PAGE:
LAS VEGAS — They gathered in the bowels of the arena where most of the great fights of the last two decades have taken place, old men now all sharing one shining moment from years gone by. They had come to honor The Greatest, though whether Muhammad Ali remembered who they were or knew what it was all about was a matter of speculation that on this night would go unanswered.
Some, like Chuck Wepner, couldn't stop talking about the night they won their own personal lottery — a spot across the ring from Ali. Nothing new there, since the Bayonne Bleeder has been talking about it to anyone else who will listen almost every day since.
Others, like Leon Spinks, weren't able to talk much at all.
"Leon Spinks is here and he needs help," Wepner said. "There are a lot of fighters who need help."
This was a night supposed to bring that help, both to fighters like Spinks and those fighting today. Millions would be raised in Ali's name for the Cleveland Clinic's new Lou Ruvo Center for Brain Health in downtown Las Vegas, where researchers are already busy trying to unlock the puzzles of damage to the human brain.
A seat for dinner and the show at the MGM Grand hotel started at $1,500. UFC owner Lorenzo Fertitta spent $1.1 million in an auction for the gloves Ali used against Floyd Patterson in 1965 in the first heavyweight title fight in a city that would become synonymous with boxing. President Barack Obama wished Ali well in a video greeting, and Stevie Wonder was among those on hand to sing birthday wishes to the former heavyweight champion, who turned 70 last month.
At the center of it all was an elderly man, mute and his face seemingly frozen as he sat at a table with his wife, Lonnie, and several other family members. Whether boxing caused Ali's Parkinson's is the subject of debate, but it was clear on this night the disease he has fought for three decades has taken a terrible toll on him.
He was once a magnificent man with a sculptured body and a mouth that wouldn't stay shut. He's still magnificent in the way that his very presence envelopes and engulfs an arena like it did Saturday night, hushing high-rollers and the elite of this gambling town in a way no other man could — and all without saying a word.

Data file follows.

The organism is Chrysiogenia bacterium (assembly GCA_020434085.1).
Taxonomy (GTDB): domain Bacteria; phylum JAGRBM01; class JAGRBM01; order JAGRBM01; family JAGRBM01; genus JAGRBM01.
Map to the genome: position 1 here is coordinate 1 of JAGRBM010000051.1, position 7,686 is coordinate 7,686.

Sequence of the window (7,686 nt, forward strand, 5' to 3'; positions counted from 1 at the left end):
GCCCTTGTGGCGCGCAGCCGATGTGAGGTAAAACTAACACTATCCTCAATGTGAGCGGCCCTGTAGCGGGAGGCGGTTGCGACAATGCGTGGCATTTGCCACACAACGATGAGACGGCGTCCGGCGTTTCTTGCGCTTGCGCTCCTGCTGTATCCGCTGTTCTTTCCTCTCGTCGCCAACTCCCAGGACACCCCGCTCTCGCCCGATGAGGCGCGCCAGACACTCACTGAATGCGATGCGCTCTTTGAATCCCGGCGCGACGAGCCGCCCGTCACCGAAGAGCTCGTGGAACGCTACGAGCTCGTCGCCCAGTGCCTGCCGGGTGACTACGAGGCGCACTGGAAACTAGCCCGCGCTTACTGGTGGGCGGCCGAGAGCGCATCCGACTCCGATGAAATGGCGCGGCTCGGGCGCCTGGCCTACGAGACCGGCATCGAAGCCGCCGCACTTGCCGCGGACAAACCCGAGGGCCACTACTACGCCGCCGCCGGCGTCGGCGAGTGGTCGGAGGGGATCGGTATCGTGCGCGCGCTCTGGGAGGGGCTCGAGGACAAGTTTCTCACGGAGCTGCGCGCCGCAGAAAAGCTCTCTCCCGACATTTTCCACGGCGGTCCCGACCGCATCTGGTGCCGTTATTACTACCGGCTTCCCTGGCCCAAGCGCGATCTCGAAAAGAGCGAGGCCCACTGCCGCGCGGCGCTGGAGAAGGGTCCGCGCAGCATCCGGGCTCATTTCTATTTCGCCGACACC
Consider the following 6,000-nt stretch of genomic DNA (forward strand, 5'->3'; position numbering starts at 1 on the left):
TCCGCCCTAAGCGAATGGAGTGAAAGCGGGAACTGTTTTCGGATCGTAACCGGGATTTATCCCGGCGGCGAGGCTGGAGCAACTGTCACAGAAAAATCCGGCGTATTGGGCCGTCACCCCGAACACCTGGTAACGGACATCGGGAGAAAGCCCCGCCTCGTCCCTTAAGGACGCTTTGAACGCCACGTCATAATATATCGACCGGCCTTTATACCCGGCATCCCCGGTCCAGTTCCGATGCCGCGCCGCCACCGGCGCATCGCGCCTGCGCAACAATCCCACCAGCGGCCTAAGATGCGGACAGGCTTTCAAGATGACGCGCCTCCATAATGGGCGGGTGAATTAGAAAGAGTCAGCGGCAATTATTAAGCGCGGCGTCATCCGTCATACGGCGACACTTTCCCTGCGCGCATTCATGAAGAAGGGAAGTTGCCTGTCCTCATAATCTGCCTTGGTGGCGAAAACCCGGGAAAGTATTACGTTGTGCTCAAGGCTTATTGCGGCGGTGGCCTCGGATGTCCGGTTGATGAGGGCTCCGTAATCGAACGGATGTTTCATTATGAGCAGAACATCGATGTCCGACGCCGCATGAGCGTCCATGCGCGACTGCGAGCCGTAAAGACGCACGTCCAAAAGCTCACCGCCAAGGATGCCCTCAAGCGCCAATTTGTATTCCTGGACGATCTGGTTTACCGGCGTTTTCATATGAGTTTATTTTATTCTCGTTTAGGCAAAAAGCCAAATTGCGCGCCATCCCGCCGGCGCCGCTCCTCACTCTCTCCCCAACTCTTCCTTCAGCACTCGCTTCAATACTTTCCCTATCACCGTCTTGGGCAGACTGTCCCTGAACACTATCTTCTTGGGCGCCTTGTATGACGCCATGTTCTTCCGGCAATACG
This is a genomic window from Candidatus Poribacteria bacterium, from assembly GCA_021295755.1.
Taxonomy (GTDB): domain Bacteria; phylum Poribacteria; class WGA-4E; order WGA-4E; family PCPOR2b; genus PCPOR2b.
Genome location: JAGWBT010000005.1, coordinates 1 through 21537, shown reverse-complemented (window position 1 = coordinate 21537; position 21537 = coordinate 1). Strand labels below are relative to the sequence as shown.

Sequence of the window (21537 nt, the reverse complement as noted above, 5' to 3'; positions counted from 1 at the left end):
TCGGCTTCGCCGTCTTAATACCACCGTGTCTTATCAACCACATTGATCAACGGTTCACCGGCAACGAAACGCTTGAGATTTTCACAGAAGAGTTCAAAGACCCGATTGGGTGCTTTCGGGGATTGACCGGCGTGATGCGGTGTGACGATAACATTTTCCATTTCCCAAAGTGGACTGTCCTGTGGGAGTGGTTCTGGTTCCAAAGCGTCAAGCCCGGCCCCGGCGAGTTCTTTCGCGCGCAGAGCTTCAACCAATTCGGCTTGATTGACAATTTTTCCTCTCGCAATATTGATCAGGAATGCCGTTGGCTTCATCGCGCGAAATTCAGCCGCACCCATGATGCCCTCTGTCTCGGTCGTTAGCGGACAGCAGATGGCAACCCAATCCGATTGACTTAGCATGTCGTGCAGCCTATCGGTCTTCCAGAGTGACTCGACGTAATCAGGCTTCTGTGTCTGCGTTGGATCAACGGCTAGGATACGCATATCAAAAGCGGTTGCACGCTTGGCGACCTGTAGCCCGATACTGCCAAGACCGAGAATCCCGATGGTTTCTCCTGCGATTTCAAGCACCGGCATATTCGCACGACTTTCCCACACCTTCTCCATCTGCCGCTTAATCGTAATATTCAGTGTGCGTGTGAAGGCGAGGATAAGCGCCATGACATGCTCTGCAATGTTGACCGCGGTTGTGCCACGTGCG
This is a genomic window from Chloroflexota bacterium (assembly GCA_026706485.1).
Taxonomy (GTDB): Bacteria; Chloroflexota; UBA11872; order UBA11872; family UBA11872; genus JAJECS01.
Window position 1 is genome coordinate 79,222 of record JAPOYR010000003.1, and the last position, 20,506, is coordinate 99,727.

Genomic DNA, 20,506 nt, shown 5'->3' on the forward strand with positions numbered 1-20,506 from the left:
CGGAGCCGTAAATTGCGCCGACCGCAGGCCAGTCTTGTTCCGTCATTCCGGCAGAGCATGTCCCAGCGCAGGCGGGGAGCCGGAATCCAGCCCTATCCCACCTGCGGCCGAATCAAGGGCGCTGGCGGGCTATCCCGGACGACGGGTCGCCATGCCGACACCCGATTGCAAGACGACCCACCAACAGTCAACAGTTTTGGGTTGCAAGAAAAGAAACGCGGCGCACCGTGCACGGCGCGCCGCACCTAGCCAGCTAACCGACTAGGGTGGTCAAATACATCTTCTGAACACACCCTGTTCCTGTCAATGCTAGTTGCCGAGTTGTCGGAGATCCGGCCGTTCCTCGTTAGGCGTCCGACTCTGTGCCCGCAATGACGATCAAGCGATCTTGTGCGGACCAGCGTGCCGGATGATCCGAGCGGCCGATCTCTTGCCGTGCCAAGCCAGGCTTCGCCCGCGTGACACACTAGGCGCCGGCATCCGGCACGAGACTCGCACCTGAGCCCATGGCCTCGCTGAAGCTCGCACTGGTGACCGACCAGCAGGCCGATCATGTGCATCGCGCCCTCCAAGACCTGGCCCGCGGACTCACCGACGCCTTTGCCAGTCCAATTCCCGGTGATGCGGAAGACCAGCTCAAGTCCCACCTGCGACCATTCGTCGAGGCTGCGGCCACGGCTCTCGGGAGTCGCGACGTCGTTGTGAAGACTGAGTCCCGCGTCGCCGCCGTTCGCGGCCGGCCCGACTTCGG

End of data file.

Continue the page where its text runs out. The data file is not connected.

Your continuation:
They used to trot Joe Louis out like this in his final years, too, a heavyweight great and an American hero reduced to drooling in his wheelchair at ringside. With Ali, though, it seems different in a way if only because you get the feeling that the man who was the ultimate people person still enjoys being around people.
"I'm not sad about him, just proud to know him," George Foreman said. "When people ask me if he's the greatest boxer ever, it's an insult. He was the greatest everything, just a great man."
Foreman lost the biggest fight of his life to Ali, the stunner in Zaire that cost him the heavyweight title and for a long time derailed his life. He held a grudge for a long time, too, but it's hard to be mad at Muhammad Ali no matter what he did to you in the ring.
Ali was back in a makeshift ring on Sunday in the lobby of the MGM, where hundreds of people crowded around to share birthday cake and sing "Happy Birthday" to him. This was a chance for his people — the common people — to get close enough to take a photo and the buzz in the crowd grew as Ali arrived in a golf cart and was helped up a few steps into the ring.
The expression on his face never changed as his former business manager, Gene Kilroy, called Ali's family and friends up in the ring to be with him. Moon walker Buzz Aldrin and singer Kris Kristofferson were among the notables, while Spinks and Evander Holyfield also joined him. Lonnie took off his sunglasses and gave him a fork, and everyone watched as Ali concentrated as hard on the task at hand — getting some of the chocolate cake in his mouth — as he ever had fighting Foreman in Africa.
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